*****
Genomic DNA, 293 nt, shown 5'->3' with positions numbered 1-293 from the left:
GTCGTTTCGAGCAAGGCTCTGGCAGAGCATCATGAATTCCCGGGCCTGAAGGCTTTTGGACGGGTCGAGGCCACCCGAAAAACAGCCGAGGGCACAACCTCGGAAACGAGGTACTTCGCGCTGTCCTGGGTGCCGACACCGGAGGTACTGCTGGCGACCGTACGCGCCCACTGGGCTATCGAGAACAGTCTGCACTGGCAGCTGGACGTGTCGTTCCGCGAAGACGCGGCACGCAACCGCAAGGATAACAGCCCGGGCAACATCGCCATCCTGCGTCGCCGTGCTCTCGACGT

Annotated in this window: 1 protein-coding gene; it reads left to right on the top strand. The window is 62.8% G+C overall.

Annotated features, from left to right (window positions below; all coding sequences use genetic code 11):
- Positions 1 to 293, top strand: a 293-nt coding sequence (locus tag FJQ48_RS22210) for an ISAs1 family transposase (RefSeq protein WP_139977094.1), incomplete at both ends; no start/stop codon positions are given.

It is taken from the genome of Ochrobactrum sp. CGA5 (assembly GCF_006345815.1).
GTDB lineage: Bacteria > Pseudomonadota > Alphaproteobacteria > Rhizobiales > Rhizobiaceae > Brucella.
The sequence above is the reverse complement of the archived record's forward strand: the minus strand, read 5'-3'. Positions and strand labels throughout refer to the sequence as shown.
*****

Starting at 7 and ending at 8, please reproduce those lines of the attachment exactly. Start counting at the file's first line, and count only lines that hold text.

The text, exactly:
GTDB lineage: Bacteria > Pseudomonadota > Alphaproteobacteria > Rhizobiales > Rhizobiaceae > Brucella.
The sequence above is the reverse complement of the archived record's forward strand: the minus strand, read 5'-3'. Positions and strand labels throughout refer to the sequence as shown.